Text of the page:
Richemont attributes its sales results to an increased demand in China and Asia-Pacific, contributions from currencies and exchange rates and the broad growth from its brands across all regions.

The company said that it works on a long-term basis of benefiting from the prestige and heritage of its brands, which will continue in the future.

However in the short-term, Richemont said that economic troubles may impact consumer confidence in some markets. Overall, the conglomerate is cautiously optimistic about the future.

During this past fiscal year, Richemont reported that Asia-Pacific accounted for the majority of its sales, with 41 percent of the group’s total sales coming from that area. Hong Kong and mainland China are its two largest markets.

Europe, including the Middle East and Africa, was responsible for 36 percent of Richemont’s overall sales.The conglomerate says this area’s growth was a result of demands from tourists.The Americas region had a third consecutive year of double-digit growth. This year, it accounted for 15 percent of group sales.Compared to other regions, Asia-Pacific is the area that is leading Richemont’s growth.

“Asia-Pacific is still a vibrant part of the world and there are some companies that are doing well there,” Mr. Pedraza said.

“Some brands are doing a fantastic job in that area,” he said. “Richemont is doing a fantastic job.”

Retail v. wholesale
Another aspect responsible for Richemont’s growth is its individual brands’ focus on retail over wholesale.

Cartier boutique

For the Asia Pacific and Europe, Richemont reports that its brand’s own boutiques had the highest growth rates.

In Asia, the brand boutiques had higher sales growth than the company’s wholesale partners. This is in part due to the expansion of the boutiques in the region.

“Richemont has set out over the last few years to try to keep its own distribution,” Mr. Pedraza said.

“Retail is outselling wholesale, which can help a company grow faster,” he said. “You can have faster growth when you are de-emphasizing wholesale and emphasizing retail.

“Most luxury brands want to control their own distribution. Watch brands tend to be more retail-oriented.”

http://www.luxurydaily.com/richemont-sales-up-14pc-in-2012/

October 19, 2012

Survey: Watch, Jewelry Sellers Forge Best Relationships

By: Rob Bates
JCK Magazine

Stores that sell watches and jewelry forge stronger relationships with customers than retailers of other luxury goods, says a new survey of affluent consumers by the Luxury Institute.

The survey found that 49 percent of affluent consumers have strong relationships with their watch retailers—the highest level for any category—and that 40 percent have similar relationships with jewelry sellers. Men’s ready-to-wear was third, followed by handbags and women’s ready-to-wear.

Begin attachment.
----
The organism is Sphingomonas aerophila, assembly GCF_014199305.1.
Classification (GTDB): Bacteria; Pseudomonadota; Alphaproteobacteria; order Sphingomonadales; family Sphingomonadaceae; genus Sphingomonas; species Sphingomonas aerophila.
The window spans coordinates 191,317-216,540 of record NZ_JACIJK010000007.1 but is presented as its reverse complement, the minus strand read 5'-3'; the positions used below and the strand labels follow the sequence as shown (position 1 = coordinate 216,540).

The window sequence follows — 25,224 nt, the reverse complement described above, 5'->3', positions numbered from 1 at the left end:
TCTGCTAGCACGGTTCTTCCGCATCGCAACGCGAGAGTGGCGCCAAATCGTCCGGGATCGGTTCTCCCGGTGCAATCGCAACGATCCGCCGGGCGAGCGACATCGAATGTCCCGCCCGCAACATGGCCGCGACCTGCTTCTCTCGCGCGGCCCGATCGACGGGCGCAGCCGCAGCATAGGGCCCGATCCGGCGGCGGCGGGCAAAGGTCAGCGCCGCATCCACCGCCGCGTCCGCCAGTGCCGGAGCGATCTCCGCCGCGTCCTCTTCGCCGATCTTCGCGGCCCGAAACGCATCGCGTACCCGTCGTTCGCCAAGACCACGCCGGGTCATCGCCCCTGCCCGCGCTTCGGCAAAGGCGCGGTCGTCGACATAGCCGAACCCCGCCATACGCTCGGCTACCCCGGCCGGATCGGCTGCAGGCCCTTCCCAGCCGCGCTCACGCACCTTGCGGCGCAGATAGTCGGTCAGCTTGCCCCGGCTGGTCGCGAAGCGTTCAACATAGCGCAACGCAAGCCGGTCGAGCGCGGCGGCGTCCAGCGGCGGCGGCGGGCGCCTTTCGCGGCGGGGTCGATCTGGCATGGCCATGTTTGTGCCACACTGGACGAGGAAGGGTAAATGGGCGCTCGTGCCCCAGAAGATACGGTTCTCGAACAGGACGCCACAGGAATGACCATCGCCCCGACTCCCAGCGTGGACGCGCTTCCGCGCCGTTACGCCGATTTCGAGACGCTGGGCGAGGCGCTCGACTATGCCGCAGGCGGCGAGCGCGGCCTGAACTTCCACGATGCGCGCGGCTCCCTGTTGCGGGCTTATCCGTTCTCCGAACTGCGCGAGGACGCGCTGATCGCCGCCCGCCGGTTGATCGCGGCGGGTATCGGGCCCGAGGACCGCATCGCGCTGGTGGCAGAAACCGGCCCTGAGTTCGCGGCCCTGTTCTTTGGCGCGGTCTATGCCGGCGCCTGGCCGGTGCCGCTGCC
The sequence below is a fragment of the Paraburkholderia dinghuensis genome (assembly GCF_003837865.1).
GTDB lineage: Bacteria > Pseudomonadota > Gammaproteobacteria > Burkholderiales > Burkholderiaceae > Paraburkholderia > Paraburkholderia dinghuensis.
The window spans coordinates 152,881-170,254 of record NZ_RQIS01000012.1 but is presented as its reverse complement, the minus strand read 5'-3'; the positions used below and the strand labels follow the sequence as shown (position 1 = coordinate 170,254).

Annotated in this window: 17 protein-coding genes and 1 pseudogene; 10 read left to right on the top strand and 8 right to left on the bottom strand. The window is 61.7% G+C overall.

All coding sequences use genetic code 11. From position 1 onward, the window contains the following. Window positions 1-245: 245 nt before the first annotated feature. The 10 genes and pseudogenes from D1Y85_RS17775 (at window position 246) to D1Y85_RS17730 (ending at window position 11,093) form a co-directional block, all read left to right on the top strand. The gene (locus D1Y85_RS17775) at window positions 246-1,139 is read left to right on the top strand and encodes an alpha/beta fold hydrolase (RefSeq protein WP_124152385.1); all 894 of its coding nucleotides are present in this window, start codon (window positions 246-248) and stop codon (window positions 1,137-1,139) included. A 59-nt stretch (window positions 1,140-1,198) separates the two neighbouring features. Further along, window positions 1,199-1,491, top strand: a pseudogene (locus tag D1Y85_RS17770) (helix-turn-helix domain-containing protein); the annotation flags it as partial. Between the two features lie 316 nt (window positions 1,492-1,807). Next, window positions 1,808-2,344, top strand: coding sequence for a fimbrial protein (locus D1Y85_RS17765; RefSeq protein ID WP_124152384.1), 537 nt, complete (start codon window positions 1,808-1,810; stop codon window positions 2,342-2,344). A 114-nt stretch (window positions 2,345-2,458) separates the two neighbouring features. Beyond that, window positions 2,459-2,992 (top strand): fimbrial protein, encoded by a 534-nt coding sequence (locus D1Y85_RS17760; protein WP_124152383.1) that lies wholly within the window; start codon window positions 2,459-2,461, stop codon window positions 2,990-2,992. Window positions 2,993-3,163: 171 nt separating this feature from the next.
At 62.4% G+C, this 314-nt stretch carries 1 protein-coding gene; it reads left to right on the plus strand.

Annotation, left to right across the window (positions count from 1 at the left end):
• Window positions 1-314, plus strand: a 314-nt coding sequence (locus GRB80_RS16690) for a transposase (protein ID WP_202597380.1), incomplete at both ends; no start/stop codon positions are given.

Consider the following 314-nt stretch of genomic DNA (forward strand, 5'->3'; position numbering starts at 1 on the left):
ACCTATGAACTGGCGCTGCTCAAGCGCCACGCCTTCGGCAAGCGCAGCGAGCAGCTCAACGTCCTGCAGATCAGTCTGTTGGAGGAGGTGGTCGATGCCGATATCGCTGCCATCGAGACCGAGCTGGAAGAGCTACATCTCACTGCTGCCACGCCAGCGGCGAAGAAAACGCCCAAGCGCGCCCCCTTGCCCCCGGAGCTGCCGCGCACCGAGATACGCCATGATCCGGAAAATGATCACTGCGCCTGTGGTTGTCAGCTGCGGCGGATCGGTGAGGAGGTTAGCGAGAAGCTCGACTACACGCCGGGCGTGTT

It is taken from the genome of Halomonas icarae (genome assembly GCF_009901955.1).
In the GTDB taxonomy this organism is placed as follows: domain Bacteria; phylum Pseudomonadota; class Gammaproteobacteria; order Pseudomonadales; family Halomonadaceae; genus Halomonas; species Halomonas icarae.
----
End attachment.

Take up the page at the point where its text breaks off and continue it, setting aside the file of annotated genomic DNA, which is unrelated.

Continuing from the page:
As to how jewelry sellers established relationships with consumers, the largest number of respondents (37 percent) said the jewelers “made them feel comfortable.” Some 35 percent said the retailer “demonstrated they were an expert,” and 30 percent said “they were not too pushy or overbearing.”

These relationships pay off: Two-thirds of respondents who have relationships with specific sales professionals at jewelry brands say they purchase more as a result.

Milton Pedraza, CEO of the Luxury Institute, tells JCK that, as impressive as these numbers are, they should be higher, noting the importance of relationships to upper-income consumers.

“There is no reason that we shouldn’t cultivate a much higher level for relationship building,” he says. “In the luxury industry, they should be your jewelers for life.”

The survey queried U.S. consumers with at least $5 million in assets and $200,000 in annual income.

http://www.jckonline.com/2012/10/18/survey-watch-jewelry-sellers-forge-best-relationships

October 17, 2012

High-Income Shoppers Talk Openly About Luxury Salespeople; Relationships With Wealthy Customers Blossom When Staff Shows Knowledge, Professionalism and Courtesy

(NEW YORK) October 17, 2012 – Wealthy shoppers with minimum annual income of $150,000 rank attributes they find important among people selling them high-end goods and services in the new Experiences With Luxury Salespeople WealthSurvey from the independent and objective New York-based Luxury Institute.

The most important attribute is knowledge, cited by 72% of respondents. Being professional (68%), and polite and courteous (65%), are also of high importance, followed by being honest (57%), helpful (56%), trustworthy (52%) and experienced (52%).

Relationships with individual salespersons are common, with 40% of shoppers reporting a primary point of contact for at least one luxury provider. Relationships are most prevalent in personal finance (11%) and jewelry (10%). Perhaps surprisingly, individual relationships are just as common in fashion (8%), as they are in autos, travel and beauty.

Respondents provided ratings of specific brands in ten categories with exceptional levels of sales service. Some of the standout performers are Lexus, Mercedes and BMW in automobiles, Marriott, Hilton and Ritz-Carlton in hospitality, Coach in handbags, Nordstrom in fashion apparel and Rolex in watches. Categories in which the highest proportions of wealthy customers cite exceptional service are jewelry and watches (31%), leisure travel (24%), and fashion apparel (24%).

“A strong Customer Culture has a halo effect on companies,” says Luxury Institute CEO Milton Pedraza. ”More than 75% of high-end shoppers recommend brands to family and friends based on outstanding experiences that they’ve had with a salesperson.”

Respondents reported average income of $310,000 and average net worth of $3.6 million.

About the Luxury Institute (www.LuxuryInstitute.com)
The Luxury Institute is the objective and independent global voice of the high net-worth consumer. The Institute conducts extensive and actionable research with wealthy consumers about their behaviors and attitudes on customer experience best practices. In addition, we work closely with top-tier luxury brands to successfully transform their organizational cultures into more profitable customer-centric enterprises. Our Luxury CRM Culture consulting process leverages our fact-based research and enables luxury brands to dramatically Outbehave as well as Outperform their competition. The Luxury Institute also operates LuxuryBoard.com, a membership-based online research portal, and the Luxury CRM Association, a membership organization dedicated to building customer-centric luxury enterprises.